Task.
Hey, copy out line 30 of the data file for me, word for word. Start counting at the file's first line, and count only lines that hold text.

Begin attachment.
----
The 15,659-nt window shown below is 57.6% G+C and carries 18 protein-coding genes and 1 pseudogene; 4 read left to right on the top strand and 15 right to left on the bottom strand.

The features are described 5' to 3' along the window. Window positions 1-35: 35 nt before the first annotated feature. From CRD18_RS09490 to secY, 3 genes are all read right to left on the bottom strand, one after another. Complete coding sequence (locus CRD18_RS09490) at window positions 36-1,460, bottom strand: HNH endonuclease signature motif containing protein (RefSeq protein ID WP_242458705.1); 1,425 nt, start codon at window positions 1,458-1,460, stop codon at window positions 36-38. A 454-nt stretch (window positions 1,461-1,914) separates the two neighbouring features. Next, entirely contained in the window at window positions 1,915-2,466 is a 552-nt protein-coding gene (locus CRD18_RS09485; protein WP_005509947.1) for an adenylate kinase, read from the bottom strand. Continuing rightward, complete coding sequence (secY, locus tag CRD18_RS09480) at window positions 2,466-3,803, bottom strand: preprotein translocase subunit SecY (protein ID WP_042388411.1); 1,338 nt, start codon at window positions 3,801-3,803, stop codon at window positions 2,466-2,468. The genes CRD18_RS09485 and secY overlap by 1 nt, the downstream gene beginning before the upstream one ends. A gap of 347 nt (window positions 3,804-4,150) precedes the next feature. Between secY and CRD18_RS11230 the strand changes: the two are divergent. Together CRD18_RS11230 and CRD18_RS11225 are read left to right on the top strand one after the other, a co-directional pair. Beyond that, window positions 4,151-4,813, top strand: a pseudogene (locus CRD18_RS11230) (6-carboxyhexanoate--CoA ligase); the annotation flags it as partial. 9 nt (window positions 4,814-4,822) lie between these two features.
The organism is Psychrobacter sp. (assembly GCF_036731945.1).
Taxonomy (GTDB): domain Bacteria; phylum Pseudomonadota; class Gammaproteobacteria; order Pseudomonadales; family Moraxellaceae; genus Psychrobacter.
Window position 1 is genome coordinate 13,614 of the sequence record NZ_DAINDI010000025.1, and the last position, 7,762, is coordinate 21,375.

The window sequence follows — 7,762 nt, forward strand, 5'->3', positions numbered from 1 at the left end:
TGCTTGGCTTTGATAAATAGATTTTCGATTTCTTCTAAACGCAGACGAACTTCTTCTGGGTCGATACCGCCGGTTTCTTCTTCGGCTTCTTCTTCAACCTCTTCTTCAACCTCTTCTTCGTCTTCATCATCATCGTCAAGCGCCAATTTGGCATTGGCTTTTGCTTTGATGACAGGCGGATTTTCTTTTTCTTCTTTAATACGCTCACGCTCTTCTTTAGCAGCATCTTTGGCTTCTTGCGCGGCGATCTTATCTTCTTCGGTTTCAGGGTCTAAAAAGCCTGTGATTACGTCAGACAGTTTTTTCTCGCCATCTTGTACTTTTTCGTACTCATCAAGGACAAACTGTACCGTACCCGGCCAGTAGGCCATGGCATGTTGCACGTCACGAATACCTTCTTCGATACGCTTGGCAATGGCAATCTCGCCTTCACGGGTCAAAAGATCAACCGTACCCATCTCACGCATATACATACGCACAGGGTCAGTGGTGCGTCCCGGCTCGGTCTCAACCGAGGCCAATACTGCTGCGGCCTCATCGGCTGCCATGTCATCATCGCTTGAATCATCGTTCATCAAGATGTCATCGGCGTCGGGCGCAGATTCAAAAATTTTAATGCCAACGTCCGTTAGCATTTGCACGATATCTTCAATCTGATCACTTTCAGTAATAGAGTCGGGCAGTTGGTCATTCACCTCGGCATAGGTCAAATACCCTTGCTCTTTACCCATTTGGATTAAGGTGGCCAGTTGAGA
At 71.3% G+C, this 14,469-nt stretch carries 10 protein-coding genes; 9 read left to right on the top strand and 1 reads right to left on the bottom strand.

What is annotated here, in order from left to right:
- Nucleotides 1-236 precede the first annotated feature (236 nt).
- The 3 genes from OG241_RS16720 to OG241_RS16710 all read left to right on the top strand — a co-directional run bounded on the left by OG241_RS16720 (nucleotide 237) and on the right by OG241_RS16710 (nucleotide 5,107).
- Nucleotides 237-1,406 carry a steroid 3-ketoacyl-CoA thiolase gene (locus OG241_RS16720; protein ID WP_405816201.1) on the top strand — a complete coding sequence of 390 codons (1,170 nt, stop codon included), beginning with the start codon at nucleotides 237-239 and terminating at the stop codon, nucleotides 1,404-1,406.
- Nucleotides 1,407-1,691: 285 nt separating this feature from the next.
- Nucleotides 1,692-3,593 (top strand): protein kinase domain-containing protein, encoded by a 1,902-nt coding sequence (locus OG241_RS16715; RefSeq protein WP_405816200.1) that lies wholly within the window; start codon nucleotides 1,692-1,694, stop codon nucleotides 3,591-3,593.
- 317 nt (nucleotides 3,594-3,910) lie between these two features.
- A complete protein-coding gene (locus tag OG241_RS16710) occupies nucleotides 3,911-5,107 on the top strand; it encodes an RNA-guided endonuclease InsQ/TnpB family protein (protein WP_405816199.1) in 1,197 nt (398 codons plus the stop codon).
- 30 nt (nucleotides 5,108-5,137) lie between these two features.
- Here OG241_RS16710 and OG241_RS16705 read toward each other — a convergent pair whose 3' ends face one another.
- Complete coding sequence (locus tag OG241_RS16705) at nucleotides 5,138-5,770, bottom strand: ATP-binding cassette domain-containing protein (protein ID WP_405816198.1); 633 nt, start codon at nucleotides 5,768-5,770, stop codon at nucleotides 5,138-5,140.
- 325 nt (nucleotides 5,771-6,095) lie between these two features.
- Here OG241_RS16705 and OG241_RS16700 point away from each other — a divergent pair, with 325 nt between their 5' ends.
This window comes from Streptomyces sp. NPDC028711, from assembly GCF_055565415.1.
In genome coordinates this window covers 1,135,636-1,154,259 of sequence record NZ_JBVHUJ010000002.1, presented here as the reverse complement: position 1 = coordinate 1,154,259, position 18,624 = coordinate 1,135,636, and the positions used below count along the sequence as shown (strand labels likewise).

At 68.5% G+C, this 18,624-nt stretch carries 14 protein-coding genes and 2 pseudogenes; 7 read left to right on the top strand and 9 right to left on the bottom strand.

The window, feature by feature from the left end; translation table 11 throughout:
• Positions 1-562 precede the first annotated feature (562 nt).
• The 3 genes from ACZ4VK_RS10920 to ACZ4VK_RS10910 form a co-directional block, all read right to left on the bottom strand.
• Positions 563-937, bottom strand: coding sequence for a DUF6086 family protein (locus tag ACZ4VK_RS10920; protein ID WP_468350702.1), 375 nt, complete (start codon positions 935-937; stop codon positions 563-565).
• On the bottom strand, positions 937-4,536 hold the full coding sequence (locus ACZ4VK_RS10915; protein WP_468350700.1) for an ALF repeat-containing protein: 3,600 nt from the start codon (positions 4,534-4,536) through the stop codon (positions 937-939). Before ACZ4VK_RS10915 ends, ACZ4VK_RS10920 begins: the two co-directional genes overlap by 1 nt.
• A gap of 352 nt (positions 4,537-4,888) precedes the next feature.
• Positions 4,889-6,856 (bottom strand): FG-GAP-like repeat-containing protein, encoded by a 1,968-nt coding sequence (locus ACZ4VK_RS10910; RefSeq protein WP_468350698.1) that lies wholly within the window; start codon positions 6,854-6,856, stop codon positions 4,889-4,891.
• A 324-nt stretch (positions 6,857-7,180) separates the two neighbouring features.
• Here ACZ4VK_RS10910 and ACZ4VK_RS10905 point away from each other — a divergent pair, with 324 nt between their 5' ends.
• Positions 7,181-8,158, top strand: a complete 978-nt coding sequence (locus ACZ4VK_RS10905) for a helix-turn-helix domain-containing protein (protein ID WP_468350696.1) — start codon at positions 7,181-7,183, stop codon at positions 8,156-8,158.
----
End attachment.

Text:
• A gap of 352 nt (positions 4,537-4,888) precedes the next feature.